The court held that there was an agency relationship between the pub and the broker, and that the broker owed fiduciary duties and duties to be impartial and to give disinterested advice, information or recommendations to the pub.  However, despite being a small business, the pub was not financially unsophisticated.  And, although there was an the imbalance in size between the pub on the one hand and the broker/ENGIE on the other, that did not necessitate the imposition of additional disclosure requirements.  The pub did not have to have particular knowledge of the energy supply market, but would know that the broker would not be working for free.  The pub could have asked questions about the level of commission and, if it did not receive satisfactory answers in that regard, it could have engaged the services of a different broker.  There was no breach of duty and no secrecy.  The claim was dismissed in its entirety.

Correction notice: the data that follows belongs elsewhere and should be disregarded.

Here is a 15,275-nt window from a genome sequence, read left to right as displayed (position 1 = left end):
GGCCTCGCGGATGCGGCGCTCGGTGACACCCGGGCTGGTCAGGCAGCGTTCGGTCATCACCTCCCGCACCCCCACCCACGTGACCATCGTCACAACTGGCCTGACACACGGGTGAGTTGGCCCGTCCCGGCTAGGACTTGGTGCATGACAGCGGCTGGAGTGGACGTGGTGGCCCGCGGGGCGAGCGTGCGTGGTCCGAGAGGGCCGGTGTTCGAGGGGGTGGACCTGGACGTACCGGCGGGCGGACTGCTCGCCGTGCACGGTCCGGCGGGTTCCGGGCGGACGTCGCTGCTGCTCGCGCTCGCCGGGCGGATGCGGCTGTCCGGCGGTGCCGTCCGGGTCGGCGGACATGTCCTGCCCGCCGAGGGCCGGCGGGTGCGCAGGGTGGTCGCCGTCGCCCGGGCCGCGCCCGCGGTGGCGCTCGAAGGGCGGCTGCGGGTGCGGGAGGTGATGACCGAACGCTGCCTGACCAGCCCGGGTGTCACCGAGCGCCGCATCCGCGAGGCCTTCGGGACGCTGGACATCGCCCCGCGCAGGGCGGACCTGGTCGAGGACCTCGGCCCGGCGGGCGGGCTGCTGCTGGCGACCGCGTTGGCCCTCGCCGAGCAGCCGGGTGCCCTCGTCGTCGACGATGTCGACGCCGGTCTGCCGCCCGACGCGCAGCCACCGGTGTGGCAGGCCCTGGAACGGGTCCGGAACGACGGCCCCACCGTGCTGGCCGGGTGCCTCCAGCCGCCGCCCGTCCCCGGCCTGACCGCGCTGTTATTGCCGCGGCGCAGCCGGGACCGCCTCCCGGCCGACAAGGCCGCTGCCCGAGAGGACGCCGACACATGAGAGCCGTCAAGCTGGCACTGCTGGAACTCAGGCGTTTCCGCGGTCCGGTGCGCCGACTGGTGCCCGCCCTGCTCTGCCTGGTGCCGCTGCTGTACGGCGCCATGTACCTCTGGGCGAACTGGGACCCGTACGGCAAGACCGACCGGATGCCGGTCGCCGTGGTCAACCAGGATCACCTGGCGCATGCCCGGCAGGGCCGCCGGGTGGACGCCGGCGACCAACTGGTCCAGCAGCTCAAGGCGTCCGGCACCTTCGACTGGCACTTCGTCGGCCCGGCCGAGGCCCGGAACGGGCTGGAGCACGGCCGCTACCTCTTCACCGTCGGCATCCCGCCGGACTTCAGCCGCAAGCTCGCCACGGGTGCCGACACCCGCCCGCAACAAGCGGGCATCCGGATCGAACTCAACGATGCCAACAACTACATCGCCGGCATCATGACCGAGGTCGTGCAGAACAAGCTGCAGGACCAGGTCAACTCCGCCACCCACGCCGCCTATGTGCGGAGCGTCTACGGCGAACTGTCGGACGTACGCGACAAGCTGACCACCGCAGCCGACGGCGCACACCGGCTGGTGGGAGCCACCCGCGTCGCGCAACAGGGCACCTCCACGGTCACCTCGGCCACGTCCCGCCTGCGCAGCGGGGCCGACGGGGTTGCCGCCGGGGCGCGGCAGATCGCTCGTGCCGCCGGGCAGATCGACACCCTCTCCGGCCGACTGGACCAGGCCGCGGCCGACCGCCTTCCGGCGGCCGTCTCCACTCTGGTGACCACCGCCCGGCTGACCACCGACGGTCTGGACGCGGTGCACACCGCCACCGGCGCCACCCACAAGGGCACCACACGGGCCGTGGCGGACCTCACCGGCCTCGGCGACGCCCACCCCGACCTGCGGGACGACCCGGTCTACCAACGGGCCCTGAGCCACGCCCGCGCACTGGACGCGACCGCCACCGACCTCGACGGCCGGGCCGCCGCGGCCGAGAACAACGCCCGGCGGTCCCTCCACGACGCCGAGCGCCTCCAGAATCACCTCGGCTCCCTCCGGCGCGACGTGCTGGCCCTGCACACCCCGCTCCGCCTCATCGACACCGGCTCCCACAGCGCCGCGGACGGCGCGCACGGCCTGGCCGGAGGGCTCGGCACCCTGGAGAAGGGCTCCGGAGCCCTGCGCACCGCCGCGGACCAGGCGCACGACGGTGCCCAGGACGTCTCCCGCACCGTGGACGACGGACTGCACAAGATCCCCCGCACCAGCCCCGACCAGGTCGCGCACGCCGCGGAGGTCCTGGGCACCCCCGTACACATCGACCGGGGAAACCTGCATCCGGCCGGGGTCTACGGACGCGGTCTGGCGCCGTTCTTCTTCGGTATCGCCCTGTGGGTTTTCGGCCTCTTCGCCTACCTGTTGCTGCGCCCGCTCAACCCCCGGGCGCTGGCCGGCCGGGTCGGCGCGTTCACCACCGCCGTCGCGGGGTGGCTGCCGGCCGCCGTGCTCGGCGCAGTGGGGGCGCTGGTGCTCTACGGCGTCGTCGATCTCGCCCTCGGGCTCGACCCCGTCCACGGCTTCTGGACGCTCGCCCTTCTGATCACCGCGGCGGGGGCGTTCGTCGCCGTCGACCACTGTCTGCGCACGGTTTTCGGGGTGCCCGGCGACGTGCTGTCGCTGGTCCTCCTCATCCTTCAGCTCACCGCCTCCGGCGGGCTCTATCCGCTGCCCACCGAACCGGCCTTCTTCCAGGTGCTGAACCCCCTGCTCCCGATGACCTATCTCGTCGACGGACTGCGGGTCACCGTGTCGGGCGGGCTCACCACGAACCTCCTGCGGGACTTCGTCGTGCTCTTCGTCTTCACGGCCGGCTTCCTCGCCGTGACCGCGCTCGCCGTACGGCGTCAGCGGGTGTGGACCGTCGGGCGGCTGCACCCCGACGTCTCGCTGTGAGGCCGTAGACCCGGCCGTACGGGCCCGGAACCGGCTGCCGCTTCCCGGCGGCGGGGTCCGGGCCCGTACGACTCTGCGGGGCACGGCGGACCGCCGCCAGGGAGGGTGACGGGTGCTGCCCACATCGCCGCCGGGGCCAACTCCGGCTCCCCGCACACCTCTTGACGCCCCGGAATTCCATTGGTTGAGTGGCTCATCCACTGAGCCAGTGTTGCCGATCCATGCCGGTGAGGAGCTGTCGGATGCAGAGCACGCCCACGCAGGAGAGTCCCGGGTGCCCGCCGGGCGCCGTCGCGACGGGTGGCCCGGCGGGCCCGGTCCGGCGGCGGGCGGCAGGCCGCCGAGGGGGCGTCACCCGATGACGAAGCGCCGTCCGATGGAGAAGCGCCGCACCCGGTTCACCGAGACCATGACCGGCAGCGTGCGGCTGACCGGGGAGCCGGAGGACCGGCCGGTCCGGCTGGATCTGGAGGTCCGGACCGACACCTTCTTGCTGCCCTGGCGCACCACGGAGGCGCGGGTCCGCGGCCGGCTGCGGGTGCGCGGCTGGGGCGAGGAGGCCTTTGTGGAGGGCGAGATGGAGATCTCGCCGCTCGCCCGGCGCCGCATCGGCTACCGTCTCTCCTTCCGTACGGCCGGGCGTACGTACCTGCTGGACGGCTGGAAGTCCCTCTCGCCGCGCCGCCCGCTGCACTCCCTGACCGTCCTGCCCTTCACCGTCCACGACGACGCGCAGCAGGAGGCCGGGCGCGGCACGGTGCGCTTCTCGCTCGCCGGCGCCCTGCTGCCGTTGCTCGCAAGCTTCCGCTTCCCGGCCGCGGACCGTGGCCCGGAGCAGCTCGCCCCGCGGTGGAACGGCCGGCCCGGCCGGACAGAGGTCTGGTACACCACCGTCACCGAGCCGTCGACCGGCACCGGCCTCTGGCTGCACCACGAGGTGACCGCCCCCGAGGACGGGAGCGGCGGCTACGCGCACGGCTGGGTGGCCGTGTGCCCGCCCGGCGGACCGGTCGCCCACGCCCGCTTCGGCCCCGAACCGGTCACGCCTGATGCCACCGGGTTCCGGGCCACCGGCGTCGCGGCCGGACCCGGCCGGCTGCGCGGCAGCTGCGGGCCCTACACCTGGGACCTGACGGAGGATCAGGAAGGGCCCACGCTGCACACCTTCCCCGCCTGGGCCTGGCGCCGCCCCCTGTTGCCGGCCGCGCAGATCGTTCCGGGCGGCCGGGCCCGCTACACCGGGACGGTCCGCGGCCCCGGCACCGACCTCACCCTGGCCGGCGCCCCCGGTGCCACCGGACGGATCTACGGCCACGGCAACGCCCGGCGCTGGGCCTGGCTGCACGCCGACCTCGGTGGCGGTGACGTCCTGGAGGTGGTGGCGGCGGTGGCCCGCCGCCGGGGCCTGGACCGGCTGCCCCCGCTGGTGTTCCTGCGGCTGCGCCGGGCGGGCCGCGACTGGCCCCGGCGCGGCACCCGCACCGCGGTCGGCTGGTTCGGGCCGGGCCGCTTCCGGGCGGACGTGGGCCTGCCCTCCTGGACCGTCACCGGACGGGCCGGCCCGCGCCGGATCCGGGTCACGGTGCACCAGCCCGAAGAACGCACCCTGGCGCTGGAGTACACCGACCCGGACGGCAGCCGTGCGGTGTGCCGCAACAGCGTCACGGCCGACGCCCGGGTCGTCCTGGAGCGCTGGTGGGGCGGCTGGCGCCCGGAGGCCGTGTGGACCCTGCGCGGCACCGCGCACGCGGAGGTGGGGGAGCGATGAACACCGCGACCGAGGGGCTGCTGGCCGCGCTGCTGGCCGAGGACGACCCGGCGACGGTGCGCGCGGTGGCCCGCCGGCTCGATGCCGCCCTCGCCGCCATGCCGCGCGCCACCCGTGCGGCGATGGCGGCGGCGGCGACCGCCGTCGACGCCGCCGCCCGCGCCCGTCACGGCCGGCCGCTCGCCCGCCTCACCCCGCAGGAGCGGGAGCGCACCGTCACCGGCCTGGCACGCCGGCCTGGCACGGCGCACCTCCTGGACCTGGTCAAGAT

The claim had been for just over £9,000.  The unsuccessful claimant was ordered to pay ENGIE’s legal costs in the sum of £20,000.  Costs liability in this case therefore far exceeded the value of the claim.

Commission claims: How we can help

Our Commercial Dispute Resolution lawyers are experts in handling all manner of commercial disputes. We regularly act for businesses in considering their risk profile and managing this type of commission claim. As well as helping clients to handle and defend an increasing number of commission claims, we help businesses to carry out health check reviews of existing contracts and relationships, including considering the extent to which commission has been disclosed, thereby helping to ‘future-proof’ against commission claims. Where necessary or advisable, we also help our clients to ensure regulatory compliance and to proactively change internal processes in order to minimise future risk.

Please contact Nick or Claire for further information or advice.


[1] County Court (24 February 2023)

[2] for example, the financial services sector

[3] And question whether publicly asserting financial vulnerability/unsophistication is an attractive prospect for any claimant business, in any event

[4] See our recent article on the risks associated with informal contracting